08/28/2014 9:03AM

Churchill Downs Inc. replaces CEO Evans with Carstanjen

Email

Churchill Downs Inc. has elevated its chief operating officer, Bill Carstanjen, to chief executive, replacing Robert Evans, the company’s CEO since 2006. The change is effective immediately, the company announced in a release on Thursday morning. Evans will remain the chairman of CDI’s board, the release said.

The release did not contain a reason for the change. A company spokesperson said Evans, 62, would not be available for an interview and referred inquiries to a quote in the release from Evans.

“We operate under a collaborative senior leadership model and have frequently changed our organizational structure to allow our executives to develop experience in new areas,” Evans said in the release. “This approach has served us well, enabling us to diversify and grow the company.”

A filing with the Securities Exchange Commission states that Churchill’s board approved the management changes on Wednesday.
Under Evans, Churchill has focused its efforts in three areas: building its account-wagering business under the twinspires.com banner, acquiring stand-alone casino gambling properties, and leveraging the track’s most valuable property, the Kentucky Derby. Since Evans took over, Churchill’s stock’s price has climbed from approximately $35 to $90.

In March of last year, Churchill approved a long-term incentive plan rewarding Evans, Carstanjen, and the company’s chief financial officer, William Mudd, with millions of dollars in stock options, with the expenses for the plan being recognized through June of this year. Since the launch of the program, Evans has sold approximately $14 million worth of Churchill stock, largely by exercising options rewarded at the time Evans took the company helm.

As a company, the Churchill that Evans is leaving is far different than the Churchill he took over. In part because of a merger with Youbet.com in 2010, twinspires.com, which was launched in 2008, is now the dominant account-wagering operation in the U.S. Churchill also now owns three standalone casino properties, all purchased in the past three years, to go along with casinos at Calder Race Course in Miami, Fair Grounds in New Orleans, and at a new harness track in Ohio it owns in partnership. And revenues from the Derby and Kentucky Oaks have soared, as Churchill focused its efforts on high-end amenities and revamped its ticketing and sponsorship programs.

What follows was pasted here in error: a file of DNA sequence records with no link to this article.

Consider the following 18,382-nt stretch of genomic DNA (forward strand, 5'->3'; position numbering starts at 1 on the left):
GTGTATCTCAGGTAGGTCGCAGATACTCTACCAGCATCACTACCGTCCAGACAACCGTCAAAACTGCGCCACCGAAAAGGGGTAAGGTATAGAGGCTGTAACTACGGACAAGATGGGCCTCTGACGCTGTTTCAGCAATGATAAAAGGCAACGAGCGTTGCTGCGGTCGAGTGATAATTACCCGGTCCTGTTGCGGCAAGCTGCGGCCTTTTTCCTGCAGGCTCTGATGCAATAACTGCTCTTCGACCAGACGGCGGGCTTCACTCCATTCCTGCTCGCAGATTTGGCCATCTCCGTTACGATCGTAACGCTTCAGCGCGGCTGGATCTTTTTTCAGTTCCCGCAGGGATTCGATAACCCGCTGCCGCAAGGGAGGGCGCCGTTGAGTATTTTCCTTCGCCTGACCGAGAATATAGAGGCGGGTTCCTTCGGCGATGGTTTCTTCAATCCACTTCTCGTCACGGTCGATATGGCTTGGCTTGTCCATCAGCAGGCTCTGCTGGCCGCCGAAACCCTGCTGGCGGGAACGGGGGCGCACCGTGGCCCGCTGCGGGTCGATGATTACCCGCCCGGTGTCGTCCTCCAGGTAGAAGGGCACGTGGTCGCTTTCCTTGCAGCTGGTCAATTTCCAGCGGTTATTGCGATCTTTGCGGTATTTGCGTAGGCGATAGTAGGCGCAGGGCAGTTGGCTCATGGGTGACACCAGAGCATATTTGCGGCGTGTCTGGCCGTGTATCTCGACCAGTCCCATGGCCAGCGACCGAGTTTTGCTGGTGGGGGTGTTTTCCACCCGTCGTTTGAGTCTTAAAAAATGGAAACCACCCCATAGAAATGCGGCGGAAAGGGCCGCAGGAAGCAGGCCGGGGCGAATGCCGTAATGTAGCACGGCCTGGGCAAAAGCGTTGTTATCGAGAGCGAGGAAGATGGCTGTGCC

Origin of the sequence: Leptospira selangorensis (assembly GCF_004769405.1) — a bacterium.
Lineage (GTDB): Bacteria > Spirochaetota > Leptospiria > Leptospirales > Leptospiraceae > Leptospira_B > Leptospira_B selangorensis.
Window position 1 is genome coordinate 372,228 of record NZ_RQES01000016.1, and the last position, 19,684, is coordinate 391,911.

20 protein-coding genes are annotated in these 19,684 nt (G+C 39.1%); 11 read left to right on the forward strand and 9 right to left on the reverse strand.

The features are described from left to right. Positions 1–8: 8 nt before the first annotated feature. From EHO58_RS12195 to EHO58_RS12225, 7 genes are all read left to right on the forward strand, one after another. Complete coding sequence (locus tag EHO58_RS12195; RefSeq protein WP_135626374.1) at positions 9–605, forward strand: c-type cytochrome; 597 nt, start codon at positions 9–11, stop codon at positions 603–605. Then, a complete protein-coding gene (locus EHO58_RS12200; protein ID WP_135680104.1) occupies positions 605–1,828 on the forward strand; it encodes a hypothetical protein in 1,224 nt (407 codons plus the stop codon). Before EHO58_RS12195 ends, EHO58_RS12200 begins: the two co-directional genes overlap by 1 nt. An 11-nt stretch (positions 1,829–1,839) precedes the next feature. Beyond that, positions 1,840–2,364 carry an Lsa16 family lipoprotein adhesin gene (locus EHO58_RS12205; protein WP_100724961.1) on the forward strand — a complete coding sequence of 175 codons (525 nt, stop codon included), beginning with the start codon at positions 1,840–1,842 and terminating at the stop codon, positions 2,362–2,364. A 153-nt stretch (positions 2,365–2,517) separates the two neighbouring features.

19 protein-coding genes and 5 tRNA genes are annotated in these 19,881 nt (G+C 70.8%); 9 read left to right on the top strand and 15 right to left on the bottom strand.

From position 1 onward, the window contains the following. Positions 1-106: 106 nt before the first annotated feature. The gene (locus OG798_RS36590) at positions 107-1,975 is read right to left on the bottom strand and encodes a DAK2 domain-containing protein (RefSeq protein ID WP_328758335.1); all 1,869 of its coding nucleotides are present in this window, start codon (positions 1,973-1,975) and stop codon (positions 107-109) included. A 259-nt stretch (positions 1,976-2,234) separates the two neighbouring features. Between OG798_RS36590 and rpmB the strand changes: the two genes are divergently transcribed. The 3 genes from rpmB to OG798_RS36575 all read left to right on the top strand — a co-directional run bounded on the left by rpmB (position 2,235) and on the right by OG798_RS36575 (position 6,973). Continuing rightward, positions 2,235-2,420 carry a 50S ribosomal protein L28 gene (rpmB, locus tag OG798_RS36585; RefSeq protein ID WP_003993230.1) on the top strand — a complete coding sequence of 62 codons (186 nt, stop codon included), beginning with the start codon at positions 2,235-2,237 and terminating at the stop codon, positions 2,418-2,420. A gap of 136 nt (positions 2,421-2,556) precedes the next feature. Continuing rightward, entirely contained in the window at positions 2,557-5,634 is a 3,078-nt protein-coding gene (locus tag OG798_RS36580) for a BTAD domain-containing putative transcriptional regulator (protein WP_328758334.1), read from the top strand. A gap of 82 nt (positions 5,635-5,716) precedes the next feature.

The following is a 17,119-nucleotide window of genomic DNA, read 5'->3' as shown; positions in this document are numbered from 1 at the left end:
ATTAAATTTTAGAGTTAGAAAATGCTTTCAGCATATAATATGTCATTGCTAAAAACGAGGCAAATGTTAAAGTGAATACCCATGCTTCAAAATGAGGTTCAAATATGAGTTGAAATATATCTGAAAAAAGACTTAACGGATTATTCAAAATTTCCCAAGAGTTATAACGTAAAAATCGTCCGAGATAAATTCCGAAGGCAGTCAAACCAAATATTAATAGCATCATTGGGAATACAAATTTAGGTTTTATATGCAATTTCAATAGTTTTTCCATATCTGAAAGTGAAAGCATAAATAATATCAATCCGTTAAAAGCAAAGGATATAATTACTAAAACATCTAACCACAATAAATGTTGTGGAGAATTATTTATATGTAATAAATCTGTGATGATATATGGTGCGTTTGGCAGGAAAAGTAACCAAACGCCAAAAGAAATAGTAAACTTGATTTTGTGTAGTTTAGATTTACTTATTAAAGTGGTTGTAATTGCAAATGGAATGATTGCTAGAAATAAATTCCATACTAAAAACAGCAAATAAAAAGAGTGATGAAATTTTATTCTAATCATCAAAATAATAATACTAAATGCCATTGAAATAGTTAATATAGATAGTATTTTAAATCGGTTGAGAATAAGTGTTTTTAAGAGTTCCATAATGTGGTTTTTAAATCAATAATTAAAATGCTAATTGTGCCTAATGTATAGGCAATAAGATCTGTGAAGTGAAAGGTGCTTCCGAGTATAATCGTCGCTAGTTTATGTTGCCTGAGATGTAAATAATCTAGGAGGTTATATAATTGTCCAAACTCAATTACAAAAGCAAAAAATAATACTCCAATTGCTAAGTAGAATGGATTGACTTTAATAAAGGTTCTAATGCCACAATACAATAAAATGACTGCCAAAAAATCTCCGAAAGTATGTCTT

Evans’s strategies have not been universally praised within the racing industry. Churchill has come under intense criticism from horsemen who say the company has neglected Calder and Fair Grounds, and some horseplayers launched a campaign urging a boycott of the company’s tracks after the takeout was raised at Churchill Downs. Handle declined at the recent Churchill spring meet, which was also hurt by a decline in field sizes.

Evans is relinquishing the reins when many analysts have become cautious over the prospects of further growth in the casino industry due to weakness in local markets because of the rapid expansion of gambling over the past five years. While many casino companies are saddled with billions of dollars in debt, Churchill has $369 million in long-term debt, considered a manageable number.

Carstanjen is 46, and he received $9.9 million in compensation in 2013. Carstanjen has been the company’s president and chief operating officer since 2011. He joined Churchill in 2005 as general counsel, and later served as chief development officer. He was named chief operating officer in 2008, and added the title of president in 2011.